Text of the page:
U.S. Marine Sgt. Jared Carlson (far), a squad leader with Alpha Company, 1st Light Armored Reconnaissance Battalion and 26-year-old native of Kaneohe, Hawaii, and Sgt. Mario Mendoza, a team leader with Alpha Company, 1st Light Armored Reconnaissance Battalion, and 25-year-old native of Seguin, Texas, plot the location of a compound on a map during Operation Highland Thunder here, Feb. 17. (Photo by Cpl. Alfred V. Lopez)
SRE KALA, Helmand province, Afghanistan (February 23, 2012) — Through the sacrifice of Marines from 1st Marine Division, the islands of Palau were liberated from the grasp of over 25,000 Japanese troops during World War II.
Growing up on these islands, Sgt. Jared Carlson, a squad leader with Alpha Company, 1st Light Armored Reconnaissance Battalion, had heard tales of the Marines who freed the land and its people from the grasp of Japanese troops since he was a boy.
“My grandmother told me stories when she was a little girl…she was 5 years old during the war,” said the 26-year-old, whose family now lives in Kaneohe, Hawaii. “She told me that they fled from the Japanese, who were persecuting the Palauan people…they fled into a swamp and ran into Marines, who fed them and took care of the family.”
“I grew up hearing incredible things about the Marines,” recalled Carlson. “You talk to older Palauans and they’ll tell you about the first time they had Coca Cola while watching movies with the Marines.”
Carlson was inspired to join the few and the proud because of the stories he had heard. While attending high school, a Marine Expeditionary Unit stopped in the islands, and Carlson’s first personal encounter with the Marines further fueled his drive.
“I remembered sitting on amtracks and playing with M16s,” said Carlson. “I thought it was the coolest thing in the world.”
Carlson moved to Alaska in 2003 to join his father and further his education. There, he met with a recruiter and enlisted in the Marine Corps to join the fight in Iraq.
“I’ve always felt obligated to join the Marine Corps…it’s always something I wanted to do,” explained Carlson. “I said [to myself], ‘Forget school’. The Iraq war was kicking off…I felt like I was going to miss it.”
His current deployment with 1st LAR is his fifth deployment and fourth combat tour. Carlson previously served in Kunar province, Afghanistan in 2005, Haditha, Iraq in 2006 and Khan Neshin in 2009. He also served in a Marine Landing Force Cooperation Afloat Readiness and Training in 2007.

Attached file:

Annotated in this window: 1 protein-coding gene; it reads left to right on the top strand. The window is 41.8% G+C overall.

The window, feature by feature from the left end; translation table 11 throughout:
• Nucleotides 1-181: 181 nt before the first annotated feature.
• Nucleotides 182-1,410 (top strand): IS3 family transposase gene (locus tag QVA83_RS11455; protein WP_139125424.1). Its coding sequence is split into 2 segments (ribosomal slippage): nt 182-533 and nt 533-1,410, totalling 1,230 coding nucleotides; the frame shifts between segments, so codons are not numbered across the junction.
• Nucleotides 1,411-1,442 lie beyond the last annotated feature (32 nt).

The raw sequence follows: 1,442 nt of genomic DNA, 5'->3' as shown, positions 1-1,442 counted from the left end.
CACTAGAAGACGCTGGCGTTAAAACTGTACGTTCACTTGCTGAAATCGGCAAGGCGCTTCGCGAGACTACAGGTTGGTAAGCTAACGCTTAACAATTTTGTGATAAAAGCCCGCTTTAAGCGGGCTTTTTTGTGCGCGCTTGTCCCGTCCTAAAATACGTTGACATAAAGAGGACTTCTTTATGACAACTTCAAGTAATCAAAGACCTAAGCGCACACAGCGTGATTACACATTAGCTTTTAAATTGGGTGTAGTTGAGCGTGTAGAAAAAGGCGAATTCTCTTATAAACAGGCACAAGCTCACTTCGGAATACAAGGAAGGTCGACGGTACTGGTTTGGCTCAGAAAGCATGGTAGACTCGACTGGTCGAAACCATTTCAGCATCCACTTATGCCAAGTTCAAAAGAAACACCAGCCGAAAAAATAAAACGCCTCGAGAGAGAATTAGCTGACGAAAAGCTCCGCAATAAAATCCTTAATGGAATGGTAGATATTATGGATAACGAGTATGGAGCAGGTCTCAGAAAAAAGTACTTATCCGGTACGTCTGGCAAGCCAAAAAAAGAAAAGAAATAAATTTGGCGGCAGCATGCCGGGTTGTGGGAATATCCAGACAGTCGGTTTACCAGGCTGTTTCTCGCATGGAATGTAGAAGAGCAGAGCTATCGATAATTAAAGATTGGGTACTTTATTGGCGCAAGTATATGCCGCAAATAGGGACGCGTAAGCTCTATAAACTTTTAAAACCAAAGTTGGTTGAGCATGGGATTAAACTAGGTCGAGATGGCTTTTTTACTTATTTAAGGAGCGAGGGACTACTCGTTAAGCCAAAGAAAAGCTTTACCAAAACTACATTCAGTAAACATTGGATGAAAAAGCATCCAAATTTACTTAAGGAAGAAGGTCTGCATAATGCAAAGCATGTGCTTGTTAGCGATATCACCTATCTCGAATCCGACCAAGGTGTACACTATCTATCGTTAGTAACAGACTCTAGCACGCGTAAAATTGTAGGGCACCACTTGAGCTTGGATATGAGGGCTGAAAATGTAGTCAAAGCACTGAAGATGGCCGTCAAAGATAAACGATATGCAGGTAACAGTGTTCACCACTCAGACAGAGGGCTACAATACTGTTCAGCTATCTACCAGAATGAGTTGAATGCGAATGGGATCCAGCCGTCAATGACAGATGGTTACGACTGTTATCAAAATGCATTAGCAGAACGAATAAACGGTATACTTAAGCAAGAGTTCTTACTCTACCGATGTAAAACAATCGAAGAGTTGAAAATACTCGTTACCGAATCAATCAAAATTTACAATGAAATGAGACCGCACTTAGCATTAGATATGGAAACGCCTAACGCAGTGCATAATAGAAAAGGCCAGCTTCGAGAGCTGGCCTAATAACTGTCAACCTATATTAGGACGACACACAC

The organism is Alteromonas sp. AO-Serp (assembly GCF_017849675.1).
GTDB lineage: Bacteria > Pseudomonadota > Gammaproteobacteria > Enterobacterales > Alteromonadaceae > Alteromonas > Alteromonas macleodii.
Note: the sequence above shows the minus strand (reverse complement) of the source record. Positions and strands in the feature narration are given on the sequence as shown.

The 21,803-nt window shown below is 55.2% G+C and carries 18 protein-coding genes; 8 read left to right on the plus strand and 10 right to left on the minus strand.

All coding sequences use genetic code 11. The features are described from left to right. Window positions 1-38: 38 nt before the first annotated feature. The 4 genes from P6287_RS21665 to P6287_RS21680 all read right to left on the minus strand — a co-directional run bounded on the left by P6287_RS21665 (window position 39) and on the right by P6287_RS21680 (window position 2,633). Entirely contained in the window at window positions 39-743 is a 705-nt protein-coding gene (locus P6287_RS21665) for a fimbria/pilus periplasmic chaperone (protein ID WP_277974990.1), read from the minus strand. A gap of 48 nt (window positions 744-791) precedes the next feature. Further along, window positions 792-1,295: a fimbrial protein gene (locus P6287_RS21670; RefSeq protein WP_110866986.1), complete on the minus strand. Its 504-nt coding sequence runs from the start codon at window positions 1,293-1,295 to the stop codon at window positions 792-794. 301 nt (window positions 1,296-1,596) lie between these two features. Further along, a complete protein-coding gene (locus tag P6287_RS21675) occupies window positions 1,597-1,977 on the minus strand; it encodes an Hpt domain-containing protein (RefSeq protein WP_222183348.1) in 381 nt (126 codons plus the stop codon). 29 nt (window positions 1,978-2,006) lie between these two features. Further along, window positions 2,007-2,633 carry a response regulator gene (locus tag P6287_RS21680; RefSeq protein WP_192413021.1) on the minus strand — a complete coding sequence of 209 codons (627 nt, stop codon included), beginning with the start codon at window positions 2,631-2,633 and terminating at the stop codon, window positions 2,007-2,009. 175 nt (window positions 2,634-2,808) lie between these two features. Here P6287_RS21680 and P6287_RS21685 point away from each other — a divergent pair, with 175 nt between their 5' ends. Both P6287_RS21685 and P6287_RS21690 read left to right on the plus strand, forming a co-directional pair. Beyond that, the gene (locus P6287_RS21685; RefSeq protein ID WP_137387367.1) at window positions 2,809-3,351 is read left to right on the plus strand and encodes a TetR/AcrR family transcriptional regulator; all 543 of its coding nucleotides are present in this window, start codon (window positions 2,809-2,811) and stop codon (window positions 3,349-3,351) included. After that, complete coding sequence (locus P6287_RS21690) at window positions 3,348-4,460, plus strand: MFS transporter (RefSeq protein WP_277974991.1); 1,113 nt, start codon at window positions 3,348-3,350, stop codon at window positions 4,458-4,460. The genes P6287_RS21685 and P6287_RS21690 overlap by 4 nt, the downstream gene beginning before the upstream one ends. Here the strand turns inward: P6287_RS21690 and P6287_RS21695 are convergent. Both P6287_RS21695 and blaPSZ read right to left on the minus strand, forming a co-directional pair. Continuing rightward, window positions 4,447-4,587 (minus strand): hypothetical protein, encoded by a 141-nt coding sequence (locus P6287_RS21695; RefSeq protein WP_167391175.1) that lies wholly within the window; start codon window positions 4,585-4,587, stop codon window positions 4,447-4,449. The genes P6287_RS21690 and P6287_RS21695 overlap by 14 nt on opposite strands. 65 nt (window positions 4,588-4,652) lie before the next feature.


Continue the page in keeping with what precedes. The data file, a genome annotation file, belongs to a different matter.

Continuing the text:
“It’s my third Afghanistan deployment, I’ve had a deployment to Iraq, and some time on a ship,” said Carlson. “It’s been a pretty fun career for me so far.”
Carlson currently serves as the chief scout infantryman and squad leader for his platoon in Alpha Co. One of his main tasks during patrols is to gather information from the area of Sre Kala, giving his command a better overview of the area and census of the local population.
“I prepare and plan for each mission,” said Carlson. “During the patrols, a lot of what we do is also gathering information to feed our combat operations center.”
“We go out there and talk to people, observe the area and conduct reconnaissance of routes,” explained Carlson. “No matter what we’re doing…going out to make contact the enemy or providing security…if we’re out there, we’re gathering information to develop the situation and support further operations.”
Since returning to Afghanistan in November 2011, Carlson has also led his squad on over 80 dismounted patrols.
During those missions, Carlson and his Marines have found and recovered 21 caches containing weapons, drugs and improvised explosive device components.
Among those caches were multiple AK-47s and RPK medium machine guns used against coalition forces and over 3000 7.62mm rounds for the weapons. The squad has also found hundreds of pounds of drugs in the muddy marshes and desert terrain of the area.
“We’re not finding something every day, but it’s pretty incredible,” said Carlson. “Any time we stop during a patrol, we’ll try to sweep something out.”
Sweeping for caches and IEDs with a combat metal detector requires a high level of stamina, dedication and attention to small details in the terrain. Carlson says that even though he is the squad leader, his Marines deserve the credit because it is their abilities that make the squad up to the task.
“Very few of our cache finds are on deliberate sweeps. Everything else is on my team doing the right thing,” explains Carlson. “They definitely put in the hard work. I have sweepers that do this because they want to perform at a high level of proficiency. They go out there and sweep for up to four or five hours.”
“We’ve sat on positions overnight waiting for explosive ordnance disposal during a mission,” tells Carlson. “My Marines would go and sweep during that time. They’ll refuse to give up the CMD because they don’t want to miss the opportunity to find something.”
Carlson’s leaders and fellow Marines attribute his unique ability to locate caches to his dedication and ability to see the terrain from the enemy’s point of view.
“I’ve been with Sgt. Carlson for my past two deployments,” said Lance Cpl. Matthew Bayles, a point man with Carlson’s squad and native of Plainfield, Ill. “He knows everything about rifleman tactics and his leadership is beyond any sergeant I know.”
“Carlson has an uncanny ability to think like the enemy,” said 1st Lt. Gil Barndollar, Carlson’s platoon commander with Alpha Co., 1st LAR and 30-year-old native of Portsmouth, N.H. “He can put himself in the mind of an insurgent and think of the key places of where the enemy would hide his weapons.”
Like the Marines before him in Palau, whose stories inspired him to join the Corps, Carlson leads his Marines with the hope of bringing a better future to the people of southern Helmand.
“Being able to find the enemy’s tools of the trade is a great victory,” said Carlson. “Hopefully, it’s keeping this area safe and helping it progress.”